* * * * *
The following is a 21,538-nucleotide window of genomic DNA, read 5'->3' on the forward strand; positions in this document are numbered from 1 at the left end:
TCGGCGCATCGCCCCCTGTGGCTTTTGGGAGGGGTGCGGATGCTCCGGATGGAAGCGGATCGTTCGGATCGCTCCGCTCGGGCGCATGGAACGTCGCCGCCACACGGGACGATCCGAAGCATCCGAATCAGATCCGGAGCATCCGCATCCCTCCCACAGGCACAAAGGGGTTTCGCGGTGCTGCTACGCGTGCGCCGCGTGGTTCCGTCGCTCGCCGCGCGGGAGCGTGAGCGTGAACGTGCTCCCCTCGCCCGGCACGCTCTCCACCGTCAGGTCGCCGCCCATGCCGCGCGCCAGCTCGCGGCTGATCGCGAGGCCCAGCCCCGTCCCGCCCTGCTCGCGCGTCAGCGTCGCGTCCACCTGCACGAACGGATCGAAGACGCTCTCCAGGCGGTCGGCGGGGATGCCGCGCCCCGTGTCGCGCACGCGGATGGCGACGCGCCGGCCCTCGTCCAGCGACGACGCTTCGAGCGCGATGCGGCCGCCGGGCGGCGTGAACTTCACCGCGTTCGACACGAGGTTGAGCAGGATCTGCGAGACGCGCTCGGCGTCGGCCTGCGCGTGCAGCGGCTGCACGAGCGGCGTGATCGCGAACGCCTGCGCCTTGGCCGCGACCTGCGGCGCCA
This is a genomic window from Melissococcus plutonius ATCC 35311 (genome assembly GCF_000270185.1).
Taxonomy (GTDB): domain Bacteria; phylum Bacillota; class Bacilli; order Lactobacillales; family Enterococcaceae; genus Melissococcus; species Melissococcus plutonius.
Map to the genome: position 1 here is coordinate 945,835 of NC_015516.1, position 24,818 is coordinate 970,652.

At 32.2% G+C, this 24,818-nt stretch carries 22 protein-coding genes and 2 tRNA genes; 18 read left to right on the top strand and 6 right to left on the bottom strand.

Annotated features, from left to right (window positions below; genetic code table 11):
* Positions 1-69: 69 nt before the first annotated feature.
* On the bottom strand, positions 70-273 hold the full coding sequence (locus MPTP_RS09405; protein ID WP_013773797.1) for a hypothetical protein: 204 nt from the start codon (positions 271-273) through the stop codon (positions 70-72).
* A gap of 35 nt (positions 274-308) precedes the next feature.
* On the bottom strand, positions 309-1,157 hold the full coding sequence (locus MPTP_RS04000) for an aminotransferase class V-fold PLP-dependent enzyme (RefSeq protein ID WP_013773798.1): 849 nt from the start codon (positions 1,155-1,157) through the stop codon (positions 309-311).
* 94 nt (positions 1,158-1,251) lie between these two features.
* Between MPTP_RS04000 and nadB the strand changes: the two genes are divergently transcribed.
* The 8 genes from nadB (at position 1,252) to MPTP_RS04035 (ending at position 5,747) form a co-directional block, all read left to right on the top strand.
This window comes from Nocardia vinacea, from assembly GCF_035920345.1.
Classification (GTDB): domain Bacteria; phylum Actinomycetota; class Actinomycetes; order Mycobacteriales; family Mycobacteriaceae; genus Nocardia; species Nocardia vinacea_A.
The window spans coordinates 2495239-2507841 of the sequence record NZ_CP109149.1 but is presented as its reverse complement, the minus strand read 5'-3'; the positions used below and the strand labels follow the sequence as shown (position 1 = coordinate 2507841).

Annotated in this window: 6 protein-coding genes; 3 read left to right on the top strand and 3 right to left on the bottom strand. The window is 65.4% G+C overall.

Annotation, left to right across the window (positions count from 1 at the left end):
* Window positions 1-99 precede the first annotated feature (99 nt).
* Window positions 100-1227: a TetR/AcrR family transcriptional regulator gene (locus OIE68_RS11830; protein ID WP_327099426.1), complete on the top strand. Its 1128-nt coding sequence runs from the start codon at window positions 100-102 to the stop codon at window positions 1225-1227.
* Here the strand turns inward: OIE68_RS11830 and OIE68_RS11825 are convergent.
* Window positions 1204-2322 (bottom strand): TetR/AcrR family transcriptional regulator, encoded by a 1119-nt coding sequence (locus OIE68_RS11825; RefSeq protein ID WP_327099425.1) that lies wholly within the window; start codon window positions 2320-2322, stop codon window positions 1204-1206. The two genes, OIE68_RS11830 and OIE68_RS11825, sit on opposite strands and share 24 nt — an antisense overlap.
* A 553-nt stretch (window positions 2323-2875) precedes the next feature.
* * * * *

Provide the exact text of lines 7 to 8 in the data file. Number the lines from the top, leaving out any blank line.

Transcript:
Annotated features, from left to right (window positions below; genetic code table 11):
* Positions 1-69: 69 nt before the first annotated feature.